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Catholic Leaders Meet With White House on Climate Change

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Bishop Edward Weisenburger of Tucson, from left, Archbishop John Wester of Santa Fe, Sister Carol Zinn, Bishop Joseph Tyson of Yakima and Lonnie Ellis at the White House, Friday, Nov. 17, 2023, for a meeting about climate change. (Photo © In Solidarity)

WASHINGTON (RNS) — A small group of Catholic leaders, including three bishops and a nun, met with senior White House officials Friday morning (Nov. 17) to discuss climate change, framing the issue as a moral concern and citing inspiration from Pope Francis.

Archbishop John Wester of Santa Fe said the meeting was meant to present the message of Pope Francis’ “Laudate Deum,” a 12-page document published last month that served as a follow-up to his 2015 encyclical on the environment.

“We just wanted to magnify that, amplify it and support it with the leaders here in our country,” Wester told Religion News Service, noting that the idea for the meeting was hatched shortly after “Laudate Deum” was published.

Also in the room were Bishop Edward Weisenburger of Tucson, Bishop Joseph Tyson of Yakima, Sister Carol Zinn, executive director the Leadership Conference of Women Religious, and Lonnie Ellis, who oversees the Catholic group In Solidarity.

Ellis, who helped orchestrate the gathering, said the group met for 45 minutes with John Podesta, President Joe Biden’s senior adviser for clean energy innovation and implementation, John McCarthy, senior adviser for political engagement and Ali Zaidi, the president’s National Climate adviser.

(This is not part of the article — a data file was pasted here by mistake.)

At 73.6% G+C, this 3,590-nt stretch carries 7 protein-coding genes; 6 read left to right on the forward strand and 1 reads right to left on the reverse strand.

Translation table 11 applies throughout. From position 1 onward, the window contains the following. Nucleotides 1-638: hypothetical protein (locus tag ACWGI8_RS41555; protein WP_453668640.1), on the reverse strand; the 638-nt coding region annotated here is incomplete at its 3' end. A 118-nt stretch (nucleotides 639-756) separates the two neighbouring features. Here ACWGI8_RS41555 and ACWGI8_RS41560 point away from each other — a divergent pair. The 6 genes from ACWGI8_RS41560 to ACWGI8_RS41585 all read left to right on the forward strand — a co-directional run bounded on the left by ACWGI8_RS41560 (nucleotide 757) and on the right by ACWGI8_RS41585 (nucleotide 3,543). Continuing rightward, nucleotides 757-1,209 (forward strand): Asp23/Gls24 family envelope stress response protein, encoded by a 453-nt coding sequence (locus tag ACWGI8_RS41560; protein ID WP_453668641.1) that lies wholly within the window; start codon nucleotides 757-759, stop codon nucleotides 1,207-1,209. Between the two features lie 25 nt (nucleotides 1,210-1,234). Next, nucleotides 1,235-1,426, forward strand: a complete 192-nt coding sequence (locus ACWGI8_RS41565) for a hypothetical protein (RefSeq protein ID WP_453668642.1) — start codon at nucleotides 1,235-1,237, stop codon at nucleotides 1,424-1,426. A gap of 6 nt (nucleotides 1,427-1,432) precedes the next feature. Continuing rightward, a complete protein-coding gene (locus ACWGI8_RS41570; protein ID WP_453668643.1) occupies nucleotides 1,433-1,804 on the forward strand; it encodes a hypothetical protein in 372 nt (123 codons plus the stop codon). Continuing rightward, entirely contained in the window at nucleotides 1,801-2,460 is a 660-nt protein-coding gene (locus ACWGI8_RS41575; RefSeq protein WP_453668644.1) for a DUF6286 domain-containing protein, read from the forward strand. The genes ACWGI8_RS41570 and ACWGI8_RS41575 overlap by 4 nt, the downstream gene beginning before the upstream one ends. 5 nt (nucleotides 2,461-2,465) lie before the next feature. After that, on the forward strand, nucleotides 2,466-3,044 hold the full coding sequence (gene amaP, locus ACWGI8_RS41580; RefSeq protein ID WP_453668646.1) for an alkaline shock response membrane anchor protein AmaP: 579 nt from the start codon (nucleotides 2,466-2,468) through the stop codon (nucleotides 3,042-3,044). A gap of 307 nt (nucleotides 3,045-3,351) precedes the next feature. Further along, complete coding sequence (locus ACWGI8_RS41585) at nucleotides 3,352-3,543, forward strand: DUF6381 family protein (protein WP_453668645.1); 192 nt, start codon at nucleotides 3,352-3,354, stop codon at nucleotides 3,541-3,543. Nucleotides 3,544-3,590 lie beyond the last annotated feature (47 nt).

“We started talking about how Pope Francis has really opened this up as a moral issue,” Ellis said. “I think they received that really well.”

Weisenburger agreed, saying he and others stressed that the issue of climate change “is a matter of ethics, spirituality and our faith.”

The bishops had traveled from Baltimore, where the annual fall gathering of the U.S. Conference of Catholic Bishops had just ended. At that meeting the nation’s bishops voted to approve materials to be distributed to parishes ahead of the 2024 election that some Catholics criticized for placing a higher priority on abortion than climate change.

The bishops who met with the White House officials noted that they only represented themselves and their diocese at the meeting, although USCCB staff were supportive of their efforts.

According to Weisenburger, the group celebrated the passage of the Inflation Reduction Act, the landmark climate bill pushed by President Joe Biden’s administration, but also spent time discussing rules being developed by the Environmental Protection Agency. The group was pointedly interested in EPA rules regulating methane, carbon pollution from power plants, emissions standards and soot pollution.

“We were actually pretty much in agreement on these issues, especially the importance of doing all that we can to keep the earth sustainable, reduce the greenhouse gases and do more carbon capture and sequestration from large power plants,” Weisenburger said.

The White House did not immediately respond to request for comment about the meeting.